The global community is currently engaged in a wide-ranging process to define a set of Sustainable Development Goals (SDGs) to replace the Millennium Development Goals (MDGs) in 2015.
This summary outlines discussions held at a workshop in India -attended by attended by international stakeholders from India, China, Brazil, Nepal, Bangladesh, Pakistan and high-level representatives of the African Union (AU) – aiming to engage with policy stakeholders to identify respective priorities to help secure an inclusive agreement on the SDGs.
n many ways, the Millennium Development Goals (MDGs) (2000–15) focused the world’s attention on the global challenge of development. While progress produced prosperity in the West and, more recently, parts of the East, it caused underdevelopment and poverty for the rest of the world. However, as 2015 – when the MDGs will lapse – approaches, there is growing realisation of how poorly MDG interventions were implemented, and the negative ramifi cations of this on Africa. Aware of their position as the biggest losers due to global failure to fully implement the MDGs, African states engaged on, and came up with, a common negotiating position on the Post-2015 Development Agenda. While this is a major step forward and demonstrates agency on the part of Africa, there are many hurdles that must be overcome for this achievement to result in prosperity for all. Principal among these is the current world system, which brought forth slavery, imperialism, colonialism and globalisation as successive orders. This system is a matrix of power that impinges on the dynamics of multilateral negotiations, the nature of international development assistance, and on Africa’s ownership of its own development.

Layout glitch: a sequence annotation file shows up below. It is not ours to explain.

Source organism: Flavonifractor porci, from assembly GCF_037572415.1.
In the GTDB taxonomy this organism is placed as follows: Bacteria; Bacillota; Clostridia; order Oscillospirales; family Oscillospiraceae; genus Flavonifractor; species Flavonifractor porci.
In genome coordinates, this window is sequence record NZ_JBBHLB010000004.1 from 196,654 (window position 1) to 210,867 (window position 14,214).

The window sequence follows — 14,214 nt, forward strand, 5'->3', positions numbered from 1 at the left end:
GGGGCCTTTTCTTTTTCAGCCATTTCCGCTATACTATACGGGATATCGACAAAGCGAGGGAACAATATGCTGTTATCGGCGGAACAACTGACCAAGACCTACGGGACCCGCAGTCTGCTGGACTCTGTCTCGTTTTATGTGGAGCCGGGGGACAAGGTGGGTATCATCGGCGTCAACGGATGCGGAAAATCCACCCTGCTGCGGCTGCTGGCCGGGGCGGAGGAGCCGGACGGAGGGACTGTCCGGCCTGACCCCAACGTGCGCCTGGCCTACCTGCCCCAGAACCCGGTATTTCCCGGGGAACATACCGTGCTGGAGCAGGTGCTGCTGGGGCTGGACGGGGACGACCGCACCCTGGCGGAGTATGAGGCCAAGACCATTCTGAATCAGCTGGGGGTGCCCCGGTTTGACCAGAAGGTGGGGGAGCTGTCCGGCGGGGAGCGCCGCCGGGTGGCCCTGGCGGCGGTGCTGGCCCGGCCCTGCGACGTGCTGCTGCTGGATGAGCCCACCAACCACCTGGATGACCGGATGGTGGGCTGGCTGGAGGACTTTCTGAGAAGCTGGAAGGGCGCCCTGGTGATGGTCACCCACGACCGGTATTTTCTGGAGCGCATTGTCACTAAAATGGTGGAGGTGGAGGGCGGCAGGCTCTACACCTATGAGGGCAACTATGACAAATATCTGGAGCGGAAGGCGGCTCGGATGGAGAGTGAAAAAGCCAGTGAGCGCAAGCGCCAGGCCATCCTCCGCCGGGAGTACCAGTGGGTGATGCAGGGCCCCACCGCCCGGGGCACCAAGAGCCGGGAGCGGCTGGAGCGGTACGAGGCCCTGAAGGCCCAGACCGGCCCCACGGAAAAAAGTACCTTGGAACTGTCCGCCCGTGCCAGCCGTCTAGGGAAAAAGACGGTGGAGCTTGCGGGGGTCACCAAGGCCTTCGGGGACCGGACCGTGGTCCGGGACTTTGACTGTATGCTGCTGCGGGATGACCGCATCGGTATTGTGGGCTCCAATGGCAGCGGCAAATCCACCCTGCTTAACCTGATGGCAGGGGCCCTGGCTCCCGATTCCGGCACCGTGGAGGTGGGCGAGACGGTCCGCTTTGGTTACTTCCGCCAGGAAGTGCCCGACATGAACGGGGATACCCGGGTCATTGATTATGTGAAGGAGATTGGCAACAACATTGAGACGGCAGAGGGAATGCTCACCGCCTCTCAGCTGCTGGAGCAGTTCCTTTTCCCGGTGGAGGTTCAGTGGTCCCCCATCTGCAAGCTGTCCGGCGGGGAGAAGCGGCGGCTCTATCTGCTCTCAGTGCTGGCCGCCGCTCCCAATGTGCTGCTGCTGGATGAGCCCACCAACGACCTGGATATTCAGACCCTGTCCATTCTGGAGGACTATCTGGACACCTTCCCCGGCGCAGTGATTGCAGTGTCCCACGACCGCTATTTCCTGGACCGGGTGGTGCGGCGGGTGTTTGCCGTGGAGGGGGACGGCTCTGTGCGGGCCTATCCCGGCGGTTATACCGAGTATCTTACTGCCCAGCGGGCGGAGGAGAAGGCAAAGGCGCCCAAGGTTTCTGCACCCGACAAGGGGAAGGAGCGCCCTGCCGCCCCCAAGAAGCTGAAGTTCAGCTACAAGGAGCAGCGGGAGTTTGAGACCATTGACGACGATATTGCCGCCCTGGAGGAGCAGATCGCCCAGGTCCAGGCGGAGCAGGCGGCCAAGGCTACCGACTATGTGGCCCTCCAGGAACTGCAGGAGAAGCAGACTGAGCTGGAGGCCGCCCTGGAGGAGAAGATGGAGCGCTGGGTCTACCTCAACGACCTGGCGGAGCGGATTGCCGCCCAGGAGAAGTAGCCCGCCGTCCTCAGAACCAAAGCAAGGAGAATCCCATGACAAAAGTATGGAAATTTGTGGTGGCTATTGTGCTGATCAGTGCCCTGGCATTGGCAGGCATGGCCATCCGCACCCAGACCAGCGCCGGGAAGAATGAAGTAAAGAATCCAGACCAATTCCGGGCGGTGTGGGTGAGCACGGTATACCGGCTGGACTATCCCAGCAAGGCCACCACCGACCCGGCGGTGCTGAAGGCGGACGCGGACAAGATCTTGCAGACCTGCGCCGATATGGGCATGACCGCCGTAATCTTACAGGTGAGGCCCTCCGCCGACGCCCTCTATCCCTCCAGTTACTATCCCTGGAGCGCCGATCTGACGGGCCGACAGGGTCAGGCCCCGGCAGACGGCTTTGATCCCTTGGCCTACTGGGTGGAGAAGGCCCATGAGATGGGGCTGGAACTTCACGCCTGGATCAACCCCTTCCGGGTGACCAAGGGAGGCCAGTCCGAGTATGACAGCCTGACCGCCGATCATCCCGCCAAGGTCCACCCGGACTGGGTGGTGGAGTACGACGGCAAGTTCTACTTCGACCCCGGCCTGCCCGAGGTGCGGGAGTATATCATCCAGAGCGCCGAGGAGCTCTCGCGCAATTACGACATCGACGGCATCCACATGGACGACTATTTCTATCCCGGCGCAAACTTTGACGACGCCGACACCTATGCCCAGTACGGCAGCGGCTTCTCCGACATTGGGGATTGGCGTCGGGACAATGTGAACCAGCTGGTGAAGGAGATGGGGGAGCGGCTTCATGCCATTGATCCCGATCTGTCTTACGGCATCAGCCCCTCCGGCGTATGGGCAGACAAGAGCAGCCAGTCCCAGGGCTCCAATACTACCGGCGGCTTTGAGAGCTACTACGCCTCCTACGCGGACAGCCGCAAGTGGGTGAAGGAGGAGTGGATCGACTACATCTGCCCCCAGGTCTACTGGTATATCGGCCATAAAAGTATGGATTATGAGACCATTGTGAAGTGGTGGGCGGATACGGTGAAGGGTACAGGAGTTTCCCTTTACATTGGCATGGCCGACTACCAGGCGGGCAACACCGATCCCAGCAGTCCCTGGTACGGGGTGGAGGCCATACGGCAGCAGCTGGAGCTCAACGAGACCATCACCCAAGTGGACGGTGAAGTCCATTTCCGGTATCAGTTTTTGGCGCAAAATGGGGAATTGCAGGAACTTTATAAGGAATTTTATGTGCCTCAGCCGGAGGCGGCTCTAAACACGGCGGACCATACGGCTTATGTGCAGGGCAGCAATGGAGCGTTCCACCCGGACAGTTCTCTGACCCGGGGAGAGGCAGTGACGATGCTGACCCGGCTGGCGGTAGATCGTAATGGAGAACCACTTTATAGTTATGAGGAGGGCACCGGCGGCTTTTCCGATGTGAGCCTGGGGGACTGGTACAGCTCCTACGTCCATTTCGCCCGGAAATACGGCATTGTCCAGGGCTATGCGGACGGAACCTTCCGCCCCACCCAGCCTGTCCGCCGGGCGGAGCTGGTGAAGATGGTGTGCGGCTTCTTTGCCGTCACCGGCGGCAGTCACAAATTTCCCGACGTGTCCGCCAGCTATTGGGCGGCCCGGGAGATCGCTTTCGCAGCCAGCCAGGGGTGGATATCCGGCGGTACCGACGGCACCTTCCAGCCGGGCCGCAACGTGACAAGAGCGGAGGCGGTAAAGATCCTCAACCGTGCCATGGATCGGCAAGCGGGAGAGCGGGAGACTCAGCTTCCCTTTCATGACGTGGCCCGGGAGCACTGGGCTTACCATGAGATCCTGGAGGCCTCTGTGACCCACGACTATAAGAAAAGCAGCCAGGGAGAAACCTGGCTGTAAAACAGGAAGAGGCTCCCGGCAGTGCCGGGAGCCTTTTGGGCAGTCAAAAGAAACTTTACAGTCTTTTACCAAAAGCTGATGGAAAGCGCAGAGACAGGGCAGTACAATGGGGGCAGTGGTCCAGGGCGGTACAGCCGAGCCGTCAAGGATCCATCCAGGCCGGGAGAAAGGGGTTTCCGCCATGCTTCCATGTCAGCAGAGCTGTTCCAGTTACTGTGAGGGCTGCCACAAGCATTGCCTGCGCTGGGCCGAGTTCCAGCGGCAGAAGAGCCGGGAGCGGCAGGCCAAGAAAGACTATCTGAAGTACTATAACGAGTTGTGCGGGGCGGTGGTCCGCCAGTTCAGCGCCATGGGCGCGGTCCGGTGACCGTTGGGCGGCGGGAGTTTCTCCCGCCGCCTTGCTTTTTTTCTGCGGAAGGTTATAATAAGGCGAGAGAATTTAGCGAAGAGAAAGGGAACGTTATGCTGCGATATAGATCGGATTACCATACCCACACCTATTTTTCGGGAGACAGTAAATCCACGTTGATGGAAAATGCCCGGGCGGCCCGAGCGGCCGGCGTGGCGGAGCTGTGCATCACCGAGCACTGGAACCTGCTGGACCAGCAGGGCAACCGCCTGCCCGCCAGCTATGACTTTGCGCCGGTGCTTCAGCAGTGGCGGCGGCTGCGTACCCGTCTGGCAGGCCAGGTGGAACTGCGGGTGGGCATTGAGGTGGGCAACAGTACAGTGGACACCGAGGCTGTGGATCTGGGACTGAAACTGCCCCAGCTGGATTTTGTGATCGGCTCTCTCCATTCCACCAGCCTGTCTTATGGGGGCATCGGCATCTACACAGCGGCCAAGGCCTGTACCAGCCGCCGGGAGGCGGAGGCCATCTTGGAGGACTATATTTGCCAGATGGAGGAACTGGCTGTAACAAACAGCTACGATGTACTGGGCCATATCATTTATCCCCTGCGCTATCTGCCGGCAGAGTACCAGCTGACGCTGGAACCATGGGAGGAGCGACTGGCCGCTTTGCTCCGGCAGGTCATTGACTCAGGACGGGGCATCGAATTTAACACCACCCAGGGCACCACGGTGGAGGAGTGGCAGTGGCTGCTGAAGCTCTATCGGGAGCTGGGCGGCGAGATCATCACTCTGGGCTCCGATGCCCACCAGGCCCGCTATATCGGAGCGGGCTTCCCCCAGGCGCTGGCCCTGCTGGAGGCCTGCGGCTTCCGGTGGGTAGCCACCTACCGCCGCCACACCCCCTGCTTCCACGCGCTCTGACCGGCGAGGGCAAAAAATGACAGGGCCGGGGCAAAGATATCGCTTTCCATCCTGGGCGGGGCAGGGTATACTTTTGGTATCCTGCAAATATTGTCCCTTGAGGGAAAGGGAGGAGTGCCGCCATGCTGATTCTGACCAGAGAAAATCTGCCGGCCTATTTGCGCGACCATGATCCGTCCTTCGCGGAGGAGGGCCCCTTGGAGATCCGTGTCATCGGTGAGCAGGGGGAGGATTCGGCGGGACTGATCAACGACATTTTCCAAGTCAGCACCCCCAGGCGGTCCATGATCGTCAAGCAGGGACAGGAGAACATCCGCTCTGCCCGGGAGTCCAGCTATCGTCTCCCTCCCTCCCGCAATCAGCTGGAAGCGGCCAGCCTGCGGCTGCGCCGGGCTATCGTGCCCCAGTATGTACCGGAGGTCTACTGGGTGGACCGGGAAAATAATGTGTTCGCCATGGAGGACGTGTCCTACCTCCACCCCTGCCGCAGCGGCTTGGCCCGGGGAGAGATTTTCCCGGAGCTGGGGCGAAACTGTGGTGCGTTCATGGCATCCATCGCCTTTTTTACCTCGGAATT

This Policy & Practice Brief critically discusses the Common African Position (CAP) on the Post-2015 Development Agenda against lessons learnt from operationalisation of the MDGs, particularly in light of the fact that a truly humanist future is nearly impossible in a neo-colonial world order.
South Africa reflects many of the world’s sustainability problems. Gains from the rise in commodity prices and debt-fueled, consumption-led growth have masked issues such as rising costs and declining competitiveness of the economy.
Monitoring and evaluating progress towards sustainability, as well as performance, has become a priority for many nations, along with the social and environmental urgency of sustainable development. International negotiations on climate change mitigation and adaptation have also encouraged the development of sustainability assessment frameworks. Consequently, appropriate tools informing trade-offs and guiding an economy towards a sustainable path are required by policymakers.
Since its conception, Gross Domestic Product (GDP) has been the main indicator used to measure economic activity and characterise the success or failure of an economy, but South African authorities have recognised the challenges of using GDP as a measure of progress.
This policy brief looks at calls for for the construction of a tailor-made sustainability indicator based on the ANS Adjusted Net Savings (ANS) - also known as genuine savings, genuine investment or real wealth - methodology, but adjusted to reflect South Africa’s specific realities (e.g. dual economic system) and policy priorities (e.g. job creation, education).
The South African government has recognised the importance of developing indicators of progress and performance for current policies and for sustainable development. However, further work is required to link these sets of instruments and to design one that would: (a) give a clear indication of the country’s progress on a sustainable growth path, and (b) could also inform the trade-offs policymakers have to make based on an objective approach, thereby facilitating truly evidence-based policymaking.